lecture_notes_fall2011_part2 - KIN 3E03 /Life Sciences 3K03...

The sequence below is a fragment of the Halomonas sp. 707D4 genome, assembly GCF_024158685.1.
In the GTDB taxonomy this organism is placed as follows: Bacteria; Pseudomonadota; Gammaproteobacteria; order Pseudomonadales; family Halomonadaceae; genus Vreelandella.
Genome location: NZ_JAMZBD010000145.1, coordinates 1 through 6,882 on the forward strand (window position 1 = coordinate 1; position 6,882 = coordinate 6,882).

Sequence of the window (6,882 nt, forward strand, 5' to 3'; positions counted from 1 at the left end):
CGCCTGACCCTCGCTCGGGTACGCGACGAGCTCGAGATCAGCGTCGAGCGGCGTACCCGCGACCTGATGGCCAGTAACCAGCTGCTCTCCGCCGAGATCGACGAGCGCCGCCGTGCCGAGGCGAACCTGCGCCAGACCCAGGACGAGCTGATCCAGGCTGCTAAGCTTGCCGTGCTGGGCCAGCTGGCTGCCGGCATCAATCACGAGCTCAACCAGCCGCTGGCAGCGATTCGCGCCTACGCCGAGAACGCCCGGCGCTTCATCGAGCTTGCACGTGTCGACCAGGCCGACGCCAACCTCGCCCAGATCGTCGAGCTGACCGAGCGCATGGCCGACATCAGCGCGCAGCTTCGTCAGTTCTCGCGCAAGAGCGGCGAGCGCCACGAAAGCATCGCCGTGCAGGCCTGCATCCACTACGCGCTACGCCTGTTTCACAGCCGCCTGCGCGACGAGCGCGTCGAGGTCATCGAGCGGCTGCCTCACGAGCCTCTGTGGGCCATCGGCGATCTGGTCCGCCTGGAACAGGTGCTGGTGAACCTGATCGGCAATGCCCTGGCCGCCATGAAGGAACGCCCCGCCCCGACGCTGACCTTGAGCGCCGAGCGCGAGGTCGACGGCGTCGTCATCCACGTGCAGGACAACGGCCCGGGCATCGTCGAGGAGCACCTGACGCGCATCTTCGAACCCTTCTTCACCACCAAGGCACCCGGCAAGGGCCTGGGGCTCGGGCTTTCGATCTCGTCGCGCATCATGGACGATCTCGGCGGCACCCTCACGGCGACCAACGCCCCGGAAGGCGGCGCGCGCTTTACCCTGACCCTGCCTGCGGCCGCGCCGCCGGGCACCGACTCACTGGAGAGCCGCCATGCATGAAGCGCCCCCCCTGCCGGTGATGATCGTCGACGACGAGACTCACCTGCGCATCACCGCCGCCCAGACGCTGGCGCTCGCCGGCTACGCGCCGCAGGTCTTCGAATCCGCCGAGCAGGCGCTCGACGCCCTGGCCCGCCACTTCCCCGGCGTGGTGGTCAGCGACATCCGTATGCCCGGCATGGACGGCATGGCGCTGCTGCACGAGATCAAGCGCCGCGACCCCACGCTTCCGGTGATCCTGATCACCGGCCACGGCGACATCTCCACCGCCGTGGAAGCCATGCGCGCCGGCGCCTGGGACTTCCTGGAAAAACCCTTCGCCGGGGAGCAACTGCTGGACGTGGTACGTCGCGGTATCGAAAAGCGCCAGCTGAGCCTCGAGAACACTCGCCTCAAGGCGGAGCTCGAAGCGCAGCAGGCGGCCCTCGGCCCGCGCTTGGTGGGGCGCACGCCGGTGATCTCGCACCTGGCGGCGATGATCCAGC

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Unformatted text preview: KIN 3E03 /Life Sciences 3K03 Neural control of human movement Dr. Ramesh Balasubramaniam Fall 2011 NOTES Unit 2 Overview of concepts Movement Neurophysiology Perceptually guided action Dorsal & Ventral streams Vision for recognition; Vision for action Parietal Lobe Pathologies: right: Neglect Left: Apraxia Movement planning Supplementary motor area Frontal lobe Fine tuning movements Cerebellum Basal Ganglia (dopamine regulation) Projection to ? Motor programs & schemas (part three) Dopamine imbalance Too little dopamine = rigidity + tremor (Parkinson's disease) What happens when there is too much dopamine? you may see, hear or imagine things that are not real (SCHIZOPHRENIA) What is schizophrenia? Most common mental illness Affects about 1% of population Uniform rate throughout the world Adolescent onset Name derived by Bleuler (1911) from Greek; Schizo = split, phrenia = mind (not "split brain", e.g. severed CC) Intended to represent the split of the mind from reality Antipsychotic drugs Drugs that block Dopamine receptors reduce schizophrenic symptoms Drugs that block dopamine consequently have side effects similar to Parkinson's disease (symptoms of insufficient dopamine) Tardive Dyskinesia results from prolonged use of typical antischizophrenic drugs. Dyskinesia has some symptoms like Huntington's / Parkinson's Disease Highlighted here are neurons that make dopamine; Note their postsynaptic targets in the frontal cortex In frontal cortex, movement plans are triggered via dopaminergic neurons Also influences orbito-frontal cortex which can produce hallucinations/emotions Side Effects of Antipsychotic Drugs Wide range of side effects tremor, postural rigidity, cramps, Major problem is Tardive Dyskinesia Repetitive involuntary movements, especially face mouth and lips Irreversible result of long term blockade of dopamine receptors leading to supersensitivity Cells are taught not to respond/uptake dopamine, so when they do, they are hyper-sensitive to its effects. Tremor: Parkinsonian symptoms Symptoms of Schizophrenia Can be divided into two categories (Crow, 1991) Positive symptoms (seen as reflecting overactive brain function) Hallucinations Delusions Disorganised speech Disorganised behaviour Typically the kind of stuff you think about when you think of Schizophrenics More common in acute episodes Tend to respond to antipsychotics Symptoms #2 Negative symptoms (under-aroused brain function) Alogia (loss of fluency in thought & speech) (loss of logical process) Akathisia (inability to sit still) (loss of ability to keep still) Affective blunting (Loss of fluency of emotional expression) Anhedonia ( absence of pleasure or ability to feel it) (no pleasure) Avolition (absence of drive) Catatonia (excessive immobility) Akathisia (inability to sit still) Back to Basic neurophysiology What are lesions? Why do people have strokes? How does the brain get damaged? Scope for recovery (Later half of the course). from carotid to cervical to middle cerebral artery (MCA) Strokes generally happen in the cortical branches of the MCA - Irrigates the occipital lobe W. W. Norton W. W. Norton From greek for 'blood restricting' ISCHEMIC STROKE - BLOCKAGE GENERAL: As a result of a break or infarct in a brain region, the cells in that area begin to undergo necrosis. Other ruptures generally follow (comorbidities). Who gets it? Ischemic stroke is by far the most common kind of stroke, accounting for about 88% of all strokes. Stroke can affect people of all ages, including children. Many people with ischemic strokes are older (60 or more years old) (takes time to build up blockage in arteries) An ischemic stroke occurs when an artery in the brain becomes blocked. Can also occur pre-natally due to smoking during pregnancy. INTRACEREBRAL HAEMORRHAGE - RUPTURE AND LEAK Intracerebral hemorrhage usually occurs in selected parts of the brain, including the basal ganglia, cerebellum, brainstem, or cortex. Occurs at all ages. Generally initiated by blunt force trauma. A ruptured blood vessel will leak blood into the brain, eventually causing the brain to compress due to the added amount of fluid. Subarachnoid Haemorrhage Sub-arachnoid haemorrhage occurs when a blood vessel just outside the brain ruptures.The area of the skull surrounding the brain (the subarachnoid space) rapidly fills with blood. Who gets it? They may develop from birth or in childhood and grow very slowly. Some people have not one, but several aneuryms. Subarachnoid haemorrhage can occur at any age, including teenagers and young adults. Surgical treatment of aneurysms involves placing clip on neck of aneurysm. . Middle cerebral artery infarction The middle cerebral artery (MCA) is by far the largest of the cerebral arteries and is the vessel most commonly affected by cerebro-vascular accidents (CVA) or stroke. The MCA supplies most of the outer convex brain surface, nearly all the basal ganglia, and the posterior and anterior internal capsule. Infarctions that occur within the vast distribution of this vessel lead to diverse neurological problems. MCA stroke describes the sudden onset of focal neurological deficit resulting from brain infarction or ischemia in the territory supplied by the MCA. Treatment: blood thinners OR coagulants (depends) to either prevent clotting or to initiate clotting to prevent spread One more time... Basal ganglia function: dopamine in excess produces schizophrenia Basic structure of a stroke (infarction of cerebral arteries) Lateralization and hemispheric differences Split brain patients. Recap Dopamine imbalances Antipsychotic drugs Structure of a stroke and lesions Today: hemispheric differences/cerebral lateralization. Cerebral lateralization We've seen the brain from the front to back (frontal to occipital) But what's happening in the two hemispheres? Are they different? Why so? area of premotor cortex (M6) Central Sulcus Notice that the sylvian fissure looks different on either side (hooks up in right hemi) This is because synaptic connections on either side are remarkably different. Homotopic: same spot, opposing hemisphere Heterotopic: different spot, opposing hemisphere (e.g. in Apraxia where LEFT parietal lobe sends action representation information to the RIGHT motor cortical areas as well) Ipsilateral: different spot, same hemisphere Split-brain patients Sectioning of corpus callosum as a treatment for medically intractable epilepsy This procedure is called callosotomy. Can study the separate contributions of the left and right hemispheres to various abilities/tasks No inter-hemispheric inhibition. Split-brain patients Sectioning of corpus callosum as a treatment for medically intractable epilepsy This procedure is called callosotomy. Can study the separate contributions of the left and right hemispheres to various abilities/tasks "Split-brain" can be induced surgically by injecting Sodium Amytal (a barbiturate) into one carotid artery temporarily (5-10min) puts half the brain to sleep allowing neurologists to assess function in the awake hemisphere Sometimes the affected hemisphere is removed entirely (hemispherectomy) - where the remaining hemisphere takes over for functions of the old one (neural plasticity!) Put the left side (language) to sleep W. W. Norton W. W. Norton The right side knows what the object is, but the left side was asleep, so it has no recollection. There would be no problem if the stimulus were to be presented to the right side. OBJECT AGNOSIA Result of the speech system being anaesthetized. Patient cannot name the object but can point to it. W. W. Norton Split Brains Cross hemispheric communication How does the brain control the movement of two limbs (each controlled by different hemispheres). Movement interference Consider patting your head and rubbing you belly. Bimanual coordination Bringing two limbs together Unimanual movements: activation of primary motor cortex, cerebellum, basal ganglia. Bimanual movements are much more complex: involves neural crosstalk across the corpus callosum Experiment. While sitting at your desk, lift your right foot off the floor and make clockwise circles with it. Now, while doing this, draw the number "6" in the air with your right hand. Your foot will change direction!!! Movement interference: non-symmetrical movements are extremely difficult due to interference via the CC No CC = no interference = no problem Movements (fingers) return to in-phase movement Movements can also undergo IPSILATERAL interference (same side) This shows that the body prefers homologous muscle group activation (the brain prefers to send similar population vector commands so it automatically switches over when the motion becomes too taxing) Principles of bimanual coordination Inphase movements are much more stable Movements that involve homologous muscle groups are more stable Movement destabilizes at high speeds or switches to a new pattern Like Horses: walk, trot, gallop. Frontal lobe lesions SMA/PMC lesions causes serious bimanual coordination problems. Actions are represented in many different ways in the frontal lobe (body-based, environment-based and task-based). Anarchic hand aka. Dr. Strangelove syndrome Caused by huge lesions in the frontal lobe. Hand seems to act with a mind of its own Patients do not feel that the hand is not part of their body (not controlled by aliens) Exhibits orderly goal-directed behavior when normal. This leads to improper communication between the SMA/PMC and the motor cortex. "One evening we took our patient, Mrs GP, to dinner with her family. We were discussing the implication of her medical condition for her and her relatives, when, out of the blue, much to her dismay we saw her left hand taking some leftover fish-bones and putting them into her mouth". "She was abashed by what she did, though a little later, while she was begging it not to embarrass her anymore, her mischievous hand grabbed the ice-cream that her brother was licking". "Her right hand immediately intervened to put things in place and as a result of the fighting the dessert dropped on the floor. She apologised profusely for this behaviour that she attributed to her hand's disobedience. Indeed she claimed that her hand had a mind of its own and often did whatever "pleased it" ". "[the] left hand would tenaciously grope for and grasp any nearby object, pick and pull at her clothes, and even grasp her throat during sleep... She slept with the arm tied to prevent nocturnal misbehavior. She never denied that her left hand and arm belonged to her, although she did refer to her limb as though it were an autonomous entity." One more time... Structure of a stroke/lesion Split brain experiments Cerebral lateralization and bimanual coordination Frontal lobe lesions and the alien hand syndrome Language & Speech production Is a movement control issue Coordination and co-articulation (remember TULIP) Aphasia: due to damage to speech areas arcuate fasciculus connects brocas and wernicke's areas Broca's aphasia: Serious lack of fluency and grammatical problems Sits right below the ventral premotor cortex (below the SMA) Wernicke's aphasia: Severe Auditory Comprehension Deficits Speech Output Rapid (Fluent) But Often Meaningless Clinically classified varieties of aphasia. Broca's & Wernicke's Aphasia (Non-Fluent vs. Fluent Speech) Conduction Aphasia (Fluent, Good Comprehension Poor Repetition) Anomia (Fluent, Good Comprehension/ Repetition, Poor Naming) Damage To The Angular Gyrus & Inferior Parietal Lobe (basically, the left parietal lobe = names) Global Aphasia (Non-fluent, Poor Comprehension/ Repetition etc.) Extensive Damage To Fronto-Temporal-Parietal Lobes Finally, Foreign accent syndrome: Play video http://news.bbc.co.uk/media/video/39522000/rm/_39522150_accent05_twigg_vi.ram Cookie Theft - Non-fluent Speech Broca's Aphasia - "Red..Red..Water and the plate and I got there and nnn. Wash the plate and she wash it and she dry it and the pay...paylot....and that's the boy and there and he want and he want a stat the boy sig down here (points at stool) and he koot and he what there koot jar, and the girl the girl and the water" (JT: so what's happening with the boy then?) "Yes, she got the boy fall yes,on the floor and the water right in her in her in her in her.... (JT: what about the girl?) she laughter, laughter yes because the girl yes kooken yea" (PW laughs) Broca's Aphasia Severely Non-fluent (Responses: "Yes" "No" etc.) Production Reduced In Grammatical Complexity Poor Articulation (Dysarthria) Poor Melodic Line (Dysprosody) Can't keep a melody Poor Speech Volume (Hypophonia) Can't maintain tone HOMER SEE HOMER DO: Motor theory of speech perception. Strong evidence for mirror neurons being active during speech Areas with mirror neurons: perception - Ventral premotor cortex (near Broca's) Shown by Iacoboni et al at UCLA. - Superior temporal sulcus - Inferior parietal area (near Wernicke's) Cookie Theft - Fluent Speech Wernicke's Aphasia "Well this is... mother is away here working her work out here to get her better, but when she's looking, the two boys looking in the other part. One their small tile into her time here. She's working another time because she's getting to. So two boys work together and one is sneakin' around here, making his work an' his further his time he had." Wernicke's aphasia Severe Auditory Comprehension Deficits Speech Output Rapid (Fluent) But Often Meaningless Phonemic (STOOL - "Pool") Semantic (STOOL - "Chair") Hard time being specific/meaningful Neologisms (STOOL - "Gwool") "Bullshit words" Universals of Language Raise a Japanese baby in Mississippi and s/he'll learn a Southern drawl and all other mannerisms from South Semanticity Language conveys meaning Arbitrariness No inherent connection between symbols/sounds and meaning in brain e.g., origins of letter "A" or WERNICKE'S COMES FIRST 1. Auditory cortex 2. Wernicke's area - analysis of sound, determines the word 3. Transmitted to Broca's area via arcuate fasciculus 4. Broca's area - forms a motor plan to repeat the word, sends to motor cortex 5. Motor cortex manipulates larynx to say the word Evidence reflecting pre-motor planning: speech errors Common examples Substitution Anymay (Anyway) Exchange emeny (enemy) Shift highvway driwing Addition the plublicity (publicity) Omission sonata _umber ten (number) "OASES" - evidence of pre-motor plans: Omission, Addition, Substitution, Exchange, Shift Differences between speech and other movements In speech, there are very few clear-cut agonist-antagonist muscle groups Only one articulator, the mandible, has the kind of joint that plays a prominent role in other types of studied movements Tongue and facial muscles have relatively few spindles proprioception has to be mediated by other kinds of sensory receptors Sensorimotor neural pathways are among the shortest in the body: fast conduction times and presumably short processing times for feedback control involving peripheral sensation Speech is a generative process, with an internally constructed plan and relatively little physical interaction with the environment Speech is: super fast, has a huge amount of degrees of freedom in movement What is the number of degrees of freedom to be controlled? Velum Lips Tongue blade Tongue body Consider the movements of each of these structures Approximate number of muscle pairs that move the Mandible Hyoid bone Tongue: 9 Lips and hyoid bone Velum: 3 have the most DoF based on # Lips: 12 of muscle groups. Mandible: 7 Hyoid bone: 10 Larynx: 8 Pharynx: 4 muscles of the respiratory system There are also: Larynx Implication: The number of degrees of freedom that have to be controlled in speech is large and the control problem seems immensely complicated Sentences Phrases Words Morphemes Phonemes Phonemes Phonemes are the smallest significant units of sound in a language. Perception of speech involves mirror neuron deconstruction of bilabial gestures What's involved is changing the column of moving air. /p, b/ Bilabial Plosives (explosive sound) /s, z/ Fricatives (based on friction Difference between p and b as well as between s and z is voicing (vibration of vocal cords). Onset of voicing is responsible for difference between pa and ba. The respiratory system most massive (slowly-moving structures) Provides energy for sound production Fluctuations to help emphasis Different patterns of respiration: breathing, reading aloud, spontaneous, counting Different muscles are active at different phases of the respiratory cycle a complex, low-level motor program Consonants Place of articulation: where disruption of airflow takes place Manner of articulation: how disruption takes place Voicing: When vocal chords begin to vibrate Vowels Placement in mouth: front, center, black Tongue position: high, middle, low Other speech control systems Larynx Smallest structures, most rapidly contracting muscles Voicing, turned on and off segment-by-segment Vocal tract Intermediate-sized, slowly moving structures: tongue, lips, velum, mandible Can produce sounds at rates up to 15/sec To do so, the movements are coarticulated (TULIP) Controlled by high-level motor programming (frontal areas). Auditory probably not used very much. What kind of information is used by the brain to regulate speech? McGurk Effect: Speech is special because it involves both audio and visual processing elements, including motor processing Processing times would be too long Some of the movement toward vowel targets occurs during consonants, when little or no sound is generated Orosensory (somatosensory) feedback: Muscle tension (tendon organs) and length (spindles), joint (TMJ) position receptors, surface contact pressure Could be particularly useful for achieving consonant targets Is Language uniquely human? Yes. Atleast syntax generation is. Ability to arrange the symbols in a structured way. Generate an infinite number of combinations There is an infinite of symbols from a few number of symbol combos (nouns, The problem of projective predication. verbs) from only a set few Even Sign language has this "generative" property (every SL is different). Meet Nim Chimpsky Nim Chimpsky with psychologist Laura Ann Petitto. Petitto was his caretaker and sign language tutor. At Columbia University, Herbert Terrace designed the program to teach Nim sign language. After years of work and videotape analysis of Nim's conversations, Terrace found that when Nim combined symbols into longer sequences, he was either imitating his trainer's previous signs, or "running on" with his hands until he got what he wanted (e.g., "eat Nim eat" or "play me Nim play". Moreover, Nim signed spontaneously only when he wanted something whereas humans use language in a more diverse way. That animals use symbolic communication is probably true. But there is no evidence that their language is Structured or Generative. Fundamentally non-spontaneous unless desire is associated Evolutionary Reasons? Horse, sheep, human and dog Notice the horse's huge ass brainstem (why? lots of lower-level motor control/movement) Evolution Animal phyla Human evolution Increase in brain size Encephalization quotient Humans have the largest relative brain to body size ratio. One more time... Language disorders: Aphasia Frontal lobe and speech motor planning Mechanisms of speed production How to record from da brain Some basics about neuronal functioning 1)Neuron structure 2)Neural communication: neural transmitters 3)Ensemble neural activity. The Anatomy of a Neuron cell body (or soma), dendrites, axon All components (ER, GA, Mitos, Ribos, etc.) are present in neurons Neuron Physiology neurons perform computations, they transform information. the functional components of a neuron. an input component (dendrites) an integration component (axon hillock) a transmission component (axon) an output component (synapse) Dendrites receive input, then the axon hillock integrates the info allowing for the axon to transmit it to an output synapse Active conductance = changes to signal passive vs. active conductance electrical vs. chemical transmission Neurons convert chemical (NT) to electrical activity The Synapse Axon terminal releases neurotransmitters Neurotransmitters cross the synapse and bind to receptors on another neuron Neurotransmitters released, taken up again by first neuron The synapse itself is entirely electrical. Sending information is a chemical process (crossing the synapse). Neural Communication Neural messages reflect membrane potential changes A cell excited (stimulated) from its resting potential state fires an ACTION POTENTIAL release neural message The neural message => Neurotransmission from one neuron to another neuron across a synapse. Action Potentials Action Potential Involves the action of voltage-gated channels Massive, rapid exchanges of ions in and out of the cell Na-K pump boots out 3 Na+, brings in 2 K+ Action Potentials How neurons transfer information Changes neuron's membrane potential Rising phase membrane depolarizes Becomes +ve Overshoot Falling phase membrane repolarizes Becomes -ve again Undershoot Restoration of resting potential The Propagation of Action Potential Long-distance traveling: Eg. from the motor cortex to the spinal cord of giraffe. Loss-free and Fast The natural solution: myelination regeneration Oligodentrocytes (CNS) Schwann cells (PNS) Synaptic Transmission When an action potential reaches the terminal button, synaptic vesicles release neurotransmitter (NT) into the synaptic cleft NT diffuses over the cleft At least three possible scenarios after this: 1 2 3 NT molecules do not attach to a postsynaptic receptor NT released in an area with no immediate receptors NT "keys into" a receptor site The latter scenario leads to change in the ionic permeability of the postsynaptic membrane Excitatory postsynaptic potential (EPSP) Inhibitory postsynaptic potential (IPSP) Neuronal Interaction Chemical synapses and neurotransmitters Synapses: the contact sites between neurons Pre- and post- synaptic neurons Action potential triggers the release of neurotransmitter Neurotransmitters drift across the synaptic cleft Neurotransmitter-gated channels open, generating electrical current (or postsynaptic potential (PSP)) Dependent on the sign of PSP, synapses are clarified as excitatory and inhibitory ones. Neurotransmitters (NT) Probably 100's Neurons often classified by the NT it releases Effect of NT depends on nature of receptor site Glutamate was the first NT to have EVOLVED in humans; Glutamate is converted to GABA (both amino acid NTs). Class Glutamate is converted into GABA First to be DISCOVERED in the lab Examples Glutamate Excitatory GABA Inhibitory Acetylcholine Serotonin Dopamine Norepinephrine Epinephrine Adenosine Nitric Oxide (NO) Endorphins Amino Acids Acetylcholine Monoamines Dopamine is converted into norepi which is converted into into epinephrine Purines Gases Peptides Neurotransmitters ... Basic Concepts Biosynthesis: All NT - synthesized in the cell General role of NT: Different NT seem to be important for different aspects of behaviour Many drugs that affect behaviour and experience do so by their effects on synaptic transmitters or on receptors Glutamate - Possibly, among the first NT type to have evolved - Principal excitatory NT in the brain - Produced in abundance in cells - Biosynthesis: ketaglutarate amino transferase glutamate - Stored in synaptic vesicles released at terminal buttons Gamma Amino-Butyric acid (GABA) Principal inhibitory NT in the brain - Produced in cells that contain glutamic acid decarboxylase - Biosynthesis: glutamate glutamic acid decarboxylase GABA -Stored in synaptic vesicles released at terminal buttons - Responsible for most of inhibitory information transmitted - Most neurons receive GABA types of input - Alcohol facilitates (agonist) GABA receptors Hence inhibitory effects on neurons Acetylcholine (ACh) First neurotransmitter discovered Generally Facilitative Effects Biosynthesis in the cell Functions in muscular contractions Secreted by efferent axons at muscular junctions - Initiates all voluntary actions The Black widow spider (Latrodectus) and Cottonmouth are so toxic because they trigger massive release of acetylcholine from neurons. e.g. Kill Bill Volume 2 CURARE counters the effects of ACh in NICOTINIC receptors ACh ATROPINE counters the effects of ACh in MUSCARINIC receptors ACh acts on two different types of post synaptic receptors: Nicotinic receptors found at neuromuscular junction of skeletal (only) muscles, on post-ganglion neurons of the parasympathetic nervous system, and on many neurons in the brain (e.g. in the hippocampus). nicotine is an agonist of Ach activity (activates - facilitates muscle movement) curare is an antagonist (hence its ability to paralyze skeletal muscles) Muscle receptors (muscarinic) found at neuromuscular junctions of cardiac and smooth muscle and on glands, On post-ganglion neurons of the sympathetic nervous system. muscarine (a toxin of certain mushrooms) is an agonist. atropine is an antagonist (its use in acetylcholinesterase poisoning) Catecholamines - Two important catecholamines: - Dopamine (DA) Norepinephrine (NE) Produce both inhibitory and excitatory post synaptic potentials depending on the receptor Essential function of catecholamines is to mobilize - Stored in synaptic vesicles released at terminal buttons ...like all the rest (except for ACh). Another major circuit is the thalamocortical system? DA Involved in the control of movements Major DA Circuits & Nuclei The nigrostriatal system SN to NEOstriatum DA nuclei in the substantia nigra (SN). as seen in degeneration in Parkinson's SN -> striatum of the basal ganglia Dopamine circuits primarily found in the basal ganglia. Cocaine- a strong reuptake inhibitor of dopamine 1. chronic use=lose receptors in the postsynaptic membrane 2. block reuptake of dopamine= down regulation occurs and less receptors are available. 3. mood elevation is due to dopamine effects. Addictive drugs Nicotine, morphine, etc. Produce their effect by causing dopamine to be released. And dopamine can cause release of endocannabinoids (present in all neural systems). Glutamate and acetylcholine also initiate endocannabinoid synthesis and release. Indirect signalling causes release of more dopamine from the basal ganglia which lowers the threshold at receptors. Norepinephrine Involved in attention and readiness to act; involved in the alarm Fight or flight reaction (a-k-a adrenalin) Transmitted to almost every brain region Major cell bodies located in locus coeruleus of the pons, medulla, and thalamus Locus Coeruleus (in PONS), MEDULLA, THALAMUS all have high norepi cell body density. (PMT?) Indoleamine: Serotonin Major (5HT) Functions: regulation of mood and pain; involved in eating, dreaming, and arousal vividness of dreams Cell nuclei located in the raphe nucleus in brain stem Raphe nucleus -> cerebral cortex, basal ganglia, dentate gyrus of hippocampus LSD interacts with the 5HT transmission; LSD alters visual perceptions Overview of Serotonin Serotonin (5-hydroxytryptamine, or 5HT) is a monoamine neurotransmitter synthesized in serotonergic neurons in the central nervous system. The functions of serotonin are numerous and appear to involve control of appetite, sleep, memory and learning, temperature regulation, mood, behavior (including sexual), cardiovascular function, muscle contraction, endocrine regulation, and depression Serotonin (5HT) Biosynthesis Tryptophan -> 5-HTP -> 5-HT Tryptophan (an dietary amino acid) tyrosine hydroxylase 5-hydroxytryptopahn (5-HTP) 5HT decarboxylase 5HT (5-hydroxytryptamine) Tryptophan (an dietary amino acid) -> obtained from bananas, corn, meats (turkey), Meals can alter synthesis of 5HT: chocolate and sugars boost up synthesis of 5HT Reward mechanisms in thalamus Cerebellum and visual cortex Made in the Made in the - Goes everywhere How do Neurons compute? By changing conduction and ion potentials. Made possible by Neurotransmitters. Strengthening and weakening of synapses (Hebbian learning rule). - Synapses used often strengthen, synapses seldomly used weaken Strengthening synapses Synapses used often are strengthened (A) Those not used are weakened and can become ineffective (B) Used lots A Strengthening (more receptors, more transmission) B Not Used Weakening (less receptors/uptake) Neurons that fire together, wire together Learning Rule: When two connected neurons are both excited, the connection between them is strengthened x 1(t) x 2(t) w 2 w1 n axon y(t+1) w xn(t) Single-Cell Recording Electrical activity of a neuron is recorded via electrode implanted near the cell (sometimes inside the cell see fig). Only feasible in animals or special cases where human brain surgery is involved. Multi-cell recording is possible via array of microelectrodes. Computer programs separate signals from different neurons. Rate coding: the number of action potentials is important (e.g. 40 spikes/sec). Spike coding: the timing of each action potentials is important (e.g. spike #1 occurred at 0.52 msec). Excellent temporal resolution, but limited to a few neurons. Rate = how many Timing = how often Important non-invasive techniques EEG: electroencephalography MEG: magnetoencephalography MRI: magnetic resonance imaging (structural and functional aka fMRI). Positron emission tomography (PET) Transcranial magnetic stimulation (TMS) Electroencephalograp hy EEG Quantity measured: electric potential on the scalp surface Order of magnitude: 20uV Temporal Resolution: ms Spatial Resolution: cm Cost: cheap Advantage: easy to record Disadvantage: signals get smeared before they reach the scalp fast smeared EEG Cinically useful as distinct brain states show characteristic EEG signal EEG Normal Activity Seizure Activity Cinically useful in determining the focus of epileptic seizure EEG "Event-related Potentials" Background EEG signal can be removed by trial-averaging revealing the response of a brain region to stimuli Event-Related Potentials (ERPs) Changes in the EEG signal that are correlated with a discrete sensory stimulus (e.g. a light turning on). ERPs difficult to detect because they are weak and embedded in noise -> averaging needed. Peaks and troughs in the ERP waveform associated with different stages of processing (e.g. early sensory stages vs. later cognitive stages). Evolution of the ERP wave through the brain over space and time shows processing pathways. SQID = Superconducting Quantum Interference Devices Magnetoencephalograph y MEG Quantity measured: components of the magnetic field Order of magnitude: 100fT Temporal Resolution: ms Spatial Resolution: cm Cost: expensive Advantage: Clean signals Disadvantage: Insensitive to radial currents fast pretty clear Magnetic field on subject's head and in polar projection BLUE = inhibition, RED = excitation (visualization of activity) Magnetic Resonance Imaging: MRI Quantity measured: `water content'of the brain tissue Knowledge gained: brain structure Temporal Resolution: min Spatial Resolution: mm very clear pretty slow Cost: expensive Advantage: 3D-volume resolution Disadvantage: no functional or temporal information Using the gray-white matter boundary as an anatomical constraint Stereotaxic Image-guided Tumor Resection System (SIGS) used to isolate tumors and repair aneurysms MRI vs. fMRI MRI studies brain anatomy. Functional MRI (fMRI) studies brain function. BOLD (Blood Oxygenated Level Dependent signal) measures changes in magnetic field based on decay time Functional Magnetic Resonance Imaging: fMRI Quantity measured: ratio between oxy- and deoxyhemoglobin Knowledge gained: activated areas Temporal based on ratios of O2 Resolution: sec saturation oxygenated haemoglobin is FERROMAGNETIC Spatial Resolution: mm Cost: expensive poor temporal (slow) good spatial Advantage: 3D-volume resolution Disadvantage: low temporal resolution, no straight forward analysis How powerful is this magnet About 250,000 more poweful than the earth's magnetic field. fMRI Setup fMRI Experiment Stages: Prep 3 stages: prep, shimming (adjustment), sagittals 1) Prepare subject Consent form Safety screening Instructions 2) Shimming putting body in magnetic field makes it non-uniform adjust 3 orthogonal weak magnets to make magnetic field as homogenous as possible 3) Sagittals Note: midline to use to plan Take images along theThat's one g, two t's slices Multiple sagittal slices used to create visualization 4) Take anatomical (T1) images high-resolution images (e.g., 1x1x2.5 mm) fMRI Experiment Stages: Anatomicals 3D data: 3 spatial dimensions, sampled at one point in time 64 anatomical slices takes ~5 minutes Slice Terminology Slice Thickness e.g., 6 mm VOXEL (Volumetric Pixel) In-plane resolution e.g., 192 mm / 64 = 3 mm 3 mm 3 mm SAGITTAL SLICE Number of Slices e.g., 10 6 mm IN-PLANE SLICE Matrix Size e.g., 64 x 64 Field of View (FOV) e.g., 19.2 cm IMAGINATION vs EXECUTION OF MOVEMENTS Execution Imagination X, Y, Z coordinates where + is further to cortical surface and - is deeper below During imagination the SMA was active Actions synchronized to music revealed activation in auditory cortex, basal ganglia, thalamus and cerebellum These same areas activated during syncopian (jazz-like) activity but in much higher rates Functional MRI Takes advantage of the fact that neural activity is followed by blood flow in a highly predictable manner Altered blood flow alters RF signal from active brain regions Functional MRI Permits examination of brain regions that become active during cognitive performance cognitive task baseline Facilitates comparison of brain activity in different population Functional MRI Primary visual cortex implicated during movement and static Area (visual cortex) MT processes MOTION specific information (not active when object is static) Analysis methods take advantage of known hemodynamic properties of the brain Magnetic Resonance Spectroscopy (MRS) Standard fMRI is tuned to the resonance frequency of hydrogen (component of water). MRI can be tuned to the resonance frequency of other chemicals (e.g. creatin -> label for neuron -> diagnosis of cell loss; choline -> precursor of ACh). Hasn't been done in humans yet due to risk factors Transcranial Magnetic Stimulation Steps to TMS: 1) Isolate areas 2) Target coil to area using stereotactic techniques 3) Perform somatotopic experiments More stimulation of isolated areas reveals greater proportion incorrect (more cognitive failure) These techniques can be used to test for CORTICOSPINAL damage Coil placed over target brain region Cognitive failures recorded Transcranial Magnetic Stimulation (TMS) Focused oscillating magnetic fields can activate or suppress neural activity across the skull. (scary shit) Pluses and minuses: Noninvasive. Allows direct manipulation of neural (can stimulate activity. dopaminergic Used as therapy for depression. neurons in SN) Single pulses affect brain activity for only a few seconds. Repeated pulses can change brain activity for weeks. Really scary. Positron Emission Tomography Type of tracer determines type of activity detected 15O radioactive oxygen, is injected into bloodstream with water Measures blood flow Radioactive Sugar Measures metabolism Alternative to fMRI, but is worse at detecting changes Positron-Emission Tomography (PET) Subject injected with radioactive substance into blood-stream. Radioactive substance flows to brain regions that are more active. Several substances can have radioactive labels (e.g. sugars, neurotransmitters). Doughnut-shaped camera that records radiation and reconstructs 3D model of radioactive source. PET images blood flow, not neural activity directly. Radioactive labels have short half-life and are rather safe. One more time... Neurons & Neurotransmitters Single Neuron recordings EEG/MEG/MRI/PET MRI vs fMRI TMS and related techniques ...